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Encounter killings: Truth commissions needed
by Upneet Lalli

WHAT is done without any punishment, can be repeated without fear.” Impunity without doubt is a grave problem affecting the state and leads to more and more human rights violations. The encounter specialists who have been in news recently, amplify this. Once hailed as heroes, they become the fall guys, with the blood of the innocent on their hands. Is society really safe with extrajudicial methods, especially while dealing with terrorism?

The spectre of terrorism has raised many questions and dilemmas and one of it is how to counter it. Is counter violence an appropriate, effective and most realistic way of dealing with force while setting aside the legal safeguards in a democratic state? The anti-terrorism debate hinges on finding the right balance between human rights protection and effective security measures. Ensuring respect for human rights while countering terrorism remains a formidable challenge. On the other hand, the epidemic of fake encounters has continued to plague the states like Jammu and Kashmir, Punjab and now Gujarat, Maharashtra, Chhattisgarh and Andhra Pradesh. When law enforcers become lawbreakers, it does not augur well for the state. When the law responds with violence, it will be a blood-thirsty folly. The spiral of violence spawned a parallel economy and has been exploited by the state and non-state actors — be it in Punjab, Jammu and Kashmir, Gujarat or even Mumbai. The lid gets blown at times. Kauser Bi in Gujarat or Padroo in Jammu and Kashmir mirror our insensitive system.
Recently the Punjab government has ordered inquiry into some fake encounter killings carried out earlier. We don’t know who they were. Many a time innocents have been killed and branded as terrorists by the state. Their cases, however, rest quietly buried in the grave.

The trend of encounter killings to curb terrorism started in Punjab in the 1980s and early 1990s. Counter terrorism was thought to be the most effective strategy of dealing with the situation. Punjab is quoted as an example of the success of this strategy in ending terrorism in the state. The means-end ethical issues were not thought to be of any relevance and value. The operational efficiency does, however, have its own cost about which there has been little debate. If questions were raised, it was said that it would sap the police morale. Without inquiry,  human rights violations during that phase have been brushed under the carpet. This has affected the professional ethos of the police department. Superficial changes like community policing schemes have been ineffective in restoring people’s confidence in the system.

A well established system of incentives and rewards that was brought in the police organisation while fighting militancy reinforced some malpractices. For every terrorist killed, cash awards and promotions were given to officers. Such incentives give legitimacy to the culture of killings. Many officers got the benefit and though terrorism was curbed in Punjab, the system failed to punish the perpetrators of custodial violence.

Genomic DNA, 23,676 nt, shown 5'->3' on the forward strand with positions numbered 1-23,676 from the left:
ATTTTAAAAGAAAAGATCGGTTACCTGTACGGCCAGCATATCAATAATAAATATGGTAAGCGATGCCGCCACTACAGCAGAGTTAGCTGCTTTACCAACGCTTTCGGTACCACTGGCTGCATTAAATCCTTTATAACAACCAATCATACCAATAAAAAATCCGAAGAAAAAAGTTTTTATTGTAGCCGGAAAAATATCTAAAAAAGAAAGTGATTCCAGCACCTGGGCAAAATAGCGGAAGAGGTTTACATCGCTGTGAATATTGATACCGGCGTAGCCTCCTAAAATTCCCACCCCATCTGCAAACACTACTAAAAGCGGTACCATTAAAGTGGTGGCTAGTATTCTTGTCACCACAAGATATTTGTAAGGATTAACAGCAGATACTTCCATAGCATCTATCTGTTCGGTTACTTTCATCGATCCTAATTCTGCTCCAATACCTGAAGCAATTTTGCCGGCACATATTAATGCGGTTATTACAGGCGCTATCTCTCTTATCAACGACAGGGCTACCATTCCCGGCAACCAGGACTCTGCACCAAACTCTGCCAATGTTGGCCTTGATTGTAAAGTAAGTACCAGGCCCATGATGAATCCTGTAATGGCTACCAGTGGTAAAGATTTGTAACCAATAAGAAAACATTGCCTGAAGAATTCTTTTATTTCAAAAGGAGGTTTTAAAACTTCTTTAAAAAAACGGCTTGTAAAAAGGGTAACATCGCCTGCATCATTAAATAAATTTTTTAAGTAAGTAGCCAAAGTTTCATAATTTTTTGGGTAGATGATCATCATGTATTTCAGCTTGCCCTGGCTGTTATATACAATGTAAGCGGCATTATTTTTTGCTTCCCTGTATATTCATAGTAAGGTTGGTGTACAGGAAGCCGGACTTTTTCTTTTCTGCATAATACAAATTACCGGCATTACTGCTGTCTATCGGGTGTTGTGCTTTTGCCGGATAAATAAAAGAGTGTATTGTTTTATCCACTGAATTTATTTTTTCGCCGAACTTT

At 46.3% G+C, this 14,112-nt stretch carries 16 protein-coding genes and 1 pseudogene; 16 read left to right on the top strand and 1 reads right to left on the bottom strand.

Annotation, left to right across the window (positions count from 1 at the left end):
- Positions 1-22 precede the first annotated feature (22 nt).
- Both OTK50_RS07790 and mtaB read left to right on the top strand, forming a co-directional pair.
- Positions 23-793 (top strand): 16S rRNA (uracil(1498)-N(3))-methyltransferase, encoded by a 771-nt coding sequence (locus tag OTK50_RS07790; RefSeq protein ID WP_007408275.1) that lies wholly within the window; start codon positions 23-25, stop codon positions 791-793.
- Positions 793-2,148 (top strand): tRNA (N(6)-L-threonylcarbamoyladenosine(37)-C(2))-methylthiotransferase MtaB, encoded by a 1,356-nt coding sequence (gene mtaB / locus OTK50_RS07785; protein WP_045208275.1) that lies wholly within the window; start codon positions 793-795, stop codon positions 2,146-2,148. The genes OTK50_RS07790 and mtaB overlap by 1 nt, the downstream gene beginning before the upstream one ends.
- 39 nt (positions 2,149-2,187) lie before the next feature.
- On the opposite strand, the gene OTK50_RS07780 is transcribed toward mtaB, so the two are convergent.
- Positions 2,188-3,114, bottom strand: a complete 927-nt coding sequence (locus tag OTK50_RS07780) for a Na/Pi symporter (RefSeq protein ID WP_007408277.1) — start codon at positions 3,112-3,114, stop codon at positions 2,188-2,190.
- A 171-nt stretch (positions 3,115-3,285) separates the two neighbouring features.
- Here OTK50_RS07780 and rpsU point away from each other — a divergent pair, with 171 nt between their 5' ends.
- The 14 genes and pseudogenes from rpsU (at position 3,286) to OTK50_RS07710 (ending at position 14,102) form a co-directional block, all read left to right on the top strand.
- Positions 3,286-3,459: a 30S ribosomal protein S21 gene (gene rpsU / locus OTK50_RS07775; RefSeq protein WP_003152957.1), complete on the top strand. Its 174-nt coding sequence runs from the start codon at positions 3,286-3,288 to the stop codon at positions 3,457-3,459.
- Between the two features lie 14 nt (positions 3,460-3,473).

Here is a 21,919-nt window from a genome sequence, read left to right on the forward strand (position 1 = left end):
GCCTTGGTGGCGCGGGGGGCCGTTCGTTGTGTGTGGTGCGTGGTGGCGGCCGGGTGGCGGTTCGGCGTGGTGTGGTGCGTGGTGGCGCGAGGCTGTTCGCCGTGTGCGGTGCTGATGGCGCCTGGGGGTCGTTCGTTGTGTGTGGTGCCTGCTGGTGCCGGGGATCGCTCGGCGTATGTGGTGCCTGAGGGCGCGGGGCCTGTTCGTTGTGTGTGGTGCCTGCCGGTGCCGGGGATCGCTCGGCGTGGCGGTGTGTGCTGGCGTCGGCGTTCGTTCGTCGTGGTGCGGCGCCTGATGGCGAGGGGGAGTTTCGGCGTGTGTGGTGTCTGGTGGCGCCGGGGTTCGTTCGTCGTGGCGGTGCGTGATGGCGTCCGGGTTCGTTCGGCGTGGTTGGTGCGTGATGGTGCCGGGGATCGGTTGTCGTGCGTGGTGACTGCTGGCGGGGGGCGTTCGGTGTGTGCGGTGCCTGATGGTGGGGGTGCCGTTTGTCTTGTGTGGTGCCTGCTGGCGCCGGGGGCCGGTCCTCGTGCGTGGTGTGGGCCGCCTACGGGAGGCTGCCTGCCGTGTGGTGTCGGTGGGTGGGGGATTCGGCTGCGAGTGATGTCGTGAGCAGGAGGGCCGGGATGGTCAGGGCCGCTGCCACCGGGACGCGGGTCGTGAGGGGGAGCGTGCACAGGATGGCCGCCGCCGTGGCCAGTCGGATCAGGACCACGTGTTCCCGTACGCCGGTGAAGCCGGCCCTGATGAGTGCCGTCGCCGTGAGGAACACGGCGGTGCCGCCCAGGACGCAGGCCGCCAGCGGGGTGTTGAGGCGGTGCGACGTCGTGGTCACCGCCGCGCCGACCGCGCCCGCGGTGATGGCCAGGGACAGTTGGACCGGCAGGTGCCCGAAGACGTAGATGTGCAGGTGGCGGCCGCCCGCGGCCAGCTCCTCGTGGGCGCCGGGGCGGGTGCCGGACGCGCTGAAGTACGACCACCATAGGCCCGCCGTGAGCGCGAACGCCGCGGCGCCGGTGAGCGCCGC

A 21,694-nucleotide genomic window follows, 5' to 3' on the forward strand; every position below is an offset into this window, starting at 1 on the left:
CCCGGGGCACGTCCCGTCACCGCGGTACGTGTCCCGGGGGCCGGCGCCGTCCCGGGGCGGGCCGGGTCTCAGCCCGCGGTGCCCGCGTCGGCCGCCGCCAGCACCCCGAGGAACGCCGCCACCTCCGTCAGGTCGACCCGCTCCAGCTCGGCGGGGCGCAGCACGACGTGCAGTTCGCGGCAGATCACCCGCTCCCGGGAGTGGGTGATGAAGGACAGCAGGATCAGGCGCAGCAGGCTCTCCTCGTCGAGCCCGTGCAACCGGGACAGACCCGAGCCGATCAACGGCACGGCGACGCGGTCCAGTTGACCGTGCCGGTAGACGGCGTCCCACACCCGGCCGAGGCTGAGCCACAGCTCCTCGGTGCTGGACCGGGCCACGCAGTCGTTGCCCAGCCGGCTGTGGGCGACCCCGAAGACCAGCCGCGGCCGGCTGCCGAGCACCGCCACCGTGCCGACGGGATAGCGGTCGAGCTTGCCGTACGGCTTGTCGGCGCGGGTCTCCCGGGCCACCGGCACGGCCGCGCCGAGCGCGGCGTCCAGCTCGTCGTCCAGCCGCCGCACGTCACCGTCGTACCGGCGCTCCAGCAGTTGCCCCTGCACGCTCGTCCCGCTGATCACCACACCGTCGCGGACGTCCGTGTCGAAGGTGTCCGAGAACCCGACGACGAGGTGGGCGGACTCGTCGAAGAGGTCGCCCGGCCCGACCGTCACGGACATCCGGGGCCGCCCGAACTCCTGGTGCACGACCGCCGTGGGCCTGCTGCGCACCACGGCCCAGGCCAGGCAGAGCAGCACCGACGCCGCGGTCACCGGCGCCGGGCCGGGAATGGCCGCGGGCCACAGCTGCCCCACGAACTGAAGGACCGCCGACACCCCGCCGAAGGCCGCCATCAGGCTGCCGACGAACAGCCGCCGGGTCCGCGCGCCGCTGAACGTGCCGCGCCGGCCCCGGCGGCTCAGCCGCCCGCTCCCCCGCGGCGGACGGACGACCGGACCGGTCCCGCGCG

The active pursuit by Jaswant Singh Khalra, human rights activist of mass killings in Amritsar, Majitha, and Tarn Taran districts from 1984 to 1994, where there were 2097 illegal cremations,  exposed the blatant human rights violations. The NHRC awarded compensation of Rs 2.5 lakh each to the next of kin of 194 people who had been found in custody or deemed custody of police before their death and cremation and also a compensation of Rs 1.75 lakh each to the next kin of 1051 to the other victims in the mass cremation case. Is it a safeguard of the victims’ rights?

The compensation was awarded as police had failed to safeguard those in its custody. But here though the victims are to be given compensation, the victims’ rights have been ignored. Sadly, the professional ethos of the police has been compromised because human rights violations and illegal detentions have been brushed aside. There is little remorse on the part of the police officials and former militants and there has been no public apology either by the powers that be or the police. The courts or the Human Rights Commission have taken care of the victims’ right to know and the collective right to know. However, the families of the deceased victims do not know who killed them and in what circumstances. To prevent violations, the archives related to the violations need to be preserved. The state may prefer a collective amnesia to serve a better purpose as any truth finding may open up a Pandora’s box of horrors.There can be no just and lasting reconciliation without an effective response to the need for justice.There is need to set up Truth and Reconciliation Commissions in Jammu and Kashmir and Punjab (like the one in South Africa) to heal the wounds of the people. The state should investigate the violations and prosecute the perpetrators who are found guilty. Those who felt that they had been victims of violations — whether the government or others — could come forward and be heard by this commission. The perpetrators of violations could also give testimony and request amnesty from prosecution. Three panels accomplished the work — the Human Rights Violations Committee, the Reparation and Rehabilitation Committee and the Amnesty Committee. Truth commissions, also set up in East Timor and Sierra Leone, acted like symbolic instruments towards restorative justice. This commission will bring lasting peace by acknowledging the hurt of people and allowing the perpetrators an opportunity to seek forgiveness.

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